Title: The Moroni Deception
Author: Jack Brody
Paperback: 336 pages
Publisher: Visigoth Press (December 19, 2012)
Language: English
ISBN-10: 0615722261
ISBN-13: 978-0615722269

Michael Chenault is an award-winning investigative journalist with the New York Times. One night, he is accused of murdering a complete stranger. After clearing his name, he discovers that the victim died in strange circumstances. When he receives information of another murder, his interest is piqued because the second victim is killed in identical circumstances. He decides that these events are worth investigating and embarks on an adventure that will take him to Salt Lake City, Utah. This forms the basis of Jack Brody’s The Moroni Deception. On the website for this book, http://themoronideception.com, it is stated that what Michael Chenault discovers ‘may not only determine the next Presidential election, but cause an entire religion to come tumbling down’.

What is this religion, though? For those who know little about the Mormons, Brody has thoughtfully included information at the front of the book. He explains that in the 5th Century, Moroni buried Gold Plates that contained the sacred history of the Americas. In the 19th century, one Joseph Smith said that Moroni appeared to him as an angel and reportedly directed him to the burial site of these plates. Joseph Smith then translated them and published The Book of Mormon. At the back of the book, Brody provides even more information about this movement and of interest is that Joseph Smith announced his candidacy for President of the United States in 1844.

After reading the book, you can see how Brody has relied on many of his experiences in writing this book, from being in the army, travelling and writing screenplays. He admits, “I’m fascinated by history, politics, and architecture, all of which play a part in my novel.” Brody also explains that the inspiration to create this novel arose after reading Jon Krakauer’s bestselling Under the Banner of Heaven. The research took a full year and ‘with a bit of imagination’ he created The Moroni Deception.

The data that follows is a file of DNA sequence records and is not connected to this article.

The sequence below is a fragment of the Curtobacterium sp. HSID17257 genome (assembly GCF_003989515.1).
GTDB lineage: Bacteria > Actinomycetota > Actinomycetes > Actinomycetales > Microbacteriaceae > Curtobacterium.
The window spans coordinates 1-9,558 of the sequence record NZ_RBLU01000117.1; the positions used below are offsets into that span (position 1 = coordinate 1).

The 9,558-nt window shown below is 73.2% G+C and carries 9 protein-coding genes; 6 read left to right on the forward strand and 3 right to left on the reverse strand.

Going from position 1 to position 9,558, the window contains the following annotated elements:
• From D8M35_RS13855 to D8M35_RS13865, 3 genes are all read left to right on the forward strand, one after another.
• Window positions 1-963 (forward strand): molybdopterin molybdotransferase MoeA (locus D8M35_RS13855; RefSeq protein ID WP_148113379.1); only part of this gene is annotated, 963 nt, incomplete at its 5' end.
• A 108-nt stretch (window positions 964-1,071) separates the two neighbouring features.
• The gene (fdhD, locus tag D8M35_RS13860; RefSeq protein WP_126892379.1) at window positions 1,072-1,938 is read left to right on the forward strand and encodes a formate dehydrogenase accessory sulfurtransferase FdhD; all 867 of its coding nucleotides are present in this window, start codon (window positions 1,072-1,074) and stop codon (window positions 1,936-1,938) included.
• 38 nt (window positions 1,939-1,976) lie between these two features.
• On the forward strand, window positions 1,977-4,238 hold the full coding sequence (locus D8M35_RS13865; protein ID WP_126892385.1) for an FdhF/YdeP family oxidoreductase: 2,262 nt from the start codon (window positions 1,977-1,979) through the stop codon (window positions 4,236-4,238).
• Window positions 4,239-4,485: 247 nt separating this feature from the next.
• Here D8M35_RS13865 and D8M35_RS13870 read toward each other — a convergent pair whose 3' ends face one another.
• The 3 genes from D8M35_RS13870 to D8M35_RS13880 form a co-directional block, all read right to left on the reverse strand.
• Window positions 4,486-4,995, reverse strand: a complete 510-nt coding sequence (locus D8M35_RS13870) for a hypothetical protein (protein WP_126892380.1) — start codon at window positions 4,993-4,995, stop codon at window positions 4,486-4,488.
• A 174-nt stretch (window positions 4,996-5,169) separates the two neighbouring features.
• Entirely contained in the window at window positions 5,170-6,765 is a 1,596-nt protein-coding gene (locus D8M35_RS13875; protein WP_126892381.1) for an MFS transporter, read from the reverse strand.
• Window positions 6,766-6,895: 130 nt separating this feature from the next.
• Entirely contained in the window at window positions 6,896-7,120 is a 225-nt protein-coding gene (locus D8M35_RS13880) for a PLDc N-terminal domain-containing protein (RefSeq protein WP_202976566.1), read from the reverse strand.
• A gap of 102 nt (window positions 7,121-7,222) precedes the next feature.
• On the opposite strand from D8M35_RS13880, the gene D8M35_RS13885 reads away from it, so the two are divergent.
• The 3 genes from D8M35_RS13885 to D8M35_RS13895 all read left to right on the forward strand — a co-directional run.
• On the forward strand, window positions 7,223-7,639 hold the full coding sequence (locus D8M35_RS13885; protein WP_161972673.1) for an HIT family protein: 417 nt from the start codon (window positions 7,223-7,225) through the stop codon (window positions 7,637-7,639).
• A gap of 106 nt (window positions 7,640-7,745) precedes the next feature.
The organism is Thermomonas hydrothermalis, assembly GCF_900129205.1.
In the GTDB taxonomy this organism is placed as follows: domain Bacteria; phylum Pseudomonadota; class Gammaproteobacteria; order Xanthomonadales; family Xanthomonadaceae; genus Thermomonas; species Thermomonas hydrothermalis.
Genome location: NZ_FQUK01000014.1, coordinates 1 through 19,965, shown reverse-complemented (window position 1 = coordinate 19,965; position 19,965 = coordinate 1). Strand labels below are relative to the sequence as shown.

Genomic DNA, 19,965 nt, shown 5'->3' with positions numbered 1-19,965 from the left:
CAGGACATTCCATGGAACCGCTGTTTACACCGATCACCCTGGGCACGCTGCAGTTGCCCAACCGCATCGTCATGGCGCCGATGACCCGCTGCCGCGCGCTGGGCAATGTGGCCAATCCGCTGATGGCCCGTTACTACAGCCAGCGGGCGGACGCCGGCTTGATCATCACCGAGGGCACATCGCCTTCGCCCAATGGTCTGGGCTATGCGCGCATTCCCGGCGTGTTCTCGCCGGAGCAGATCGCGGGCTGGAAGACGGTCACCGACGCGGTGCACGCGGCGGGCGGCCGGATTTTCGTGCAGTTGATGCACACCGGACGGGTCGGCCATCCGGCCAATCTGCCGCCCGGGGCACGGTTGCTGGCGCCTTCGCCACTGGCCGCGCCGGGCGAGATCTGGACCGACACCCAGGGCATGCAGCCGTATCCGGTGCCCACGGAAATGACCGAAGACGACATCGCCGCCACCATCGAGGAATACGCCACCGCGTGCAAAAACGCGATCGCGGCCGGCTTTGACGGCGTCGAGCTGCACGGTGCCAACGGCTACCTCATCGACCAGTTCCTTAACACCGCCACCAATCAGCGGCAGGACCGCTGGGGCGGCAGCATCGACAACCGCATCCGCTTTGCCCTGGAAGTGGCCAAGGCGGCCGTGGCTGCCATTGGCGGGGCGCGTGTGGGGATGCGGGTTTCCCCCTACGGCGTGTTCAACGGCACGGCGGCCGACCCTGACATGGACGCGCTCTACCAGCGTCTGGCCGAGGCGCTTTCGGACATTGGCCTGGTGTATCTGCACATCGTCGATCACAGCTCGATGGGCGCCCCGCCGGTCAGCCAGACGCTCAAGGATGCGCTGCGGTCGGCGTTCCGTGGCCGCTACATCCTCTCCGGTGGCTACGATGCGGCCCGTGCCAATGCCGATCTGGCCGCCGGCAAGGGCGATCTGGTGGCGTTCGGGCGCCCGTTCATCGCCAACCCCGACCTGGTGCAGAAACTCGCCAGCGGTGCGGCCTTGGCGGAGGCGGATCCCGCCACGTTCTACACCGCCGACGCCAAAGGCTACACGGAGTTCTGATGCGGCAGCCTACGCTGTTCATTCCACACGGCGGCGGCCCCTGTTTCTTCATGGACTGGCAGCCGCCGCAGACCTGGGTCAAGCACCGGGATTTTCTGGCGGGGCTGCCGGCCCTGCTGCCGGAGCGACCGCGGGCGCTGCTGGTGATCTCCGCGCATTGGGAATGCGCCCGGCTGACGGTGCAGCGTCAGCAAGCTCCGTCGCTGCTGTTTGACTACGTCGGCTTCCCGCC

It has been classified as a conspiracy thriller; therefore, the question to ask is this: was it a page turner? Was the reader riveted? Was the plausible? To all these questions, there is one answer – yes. Indeed, for those who are accustomed to reading thrillers, the clues and red herrings are well-placed it’s not difficult to guess the real baddie. It is the way that Brody handles the final pages of this story that sets him apart: Chenault stands his ground and does bring the antagonist to task about what he’s done. Clearly, he does not compromise on his standards, which is what contributes towards making him an award-winning reporter in the first place. Still, Chenault shows restraint in the story he eventually publishes and, by doing this, Brody has inserted the element that most readers love: Chenault’s experiences in this story have transformed him from cynical reporter to one who has compassion. It leaves the reader satisfied that from the tragic ending has come something of value and looking forward to the author’s next work.

Reviewed by Jacinta Rao (December 2012)

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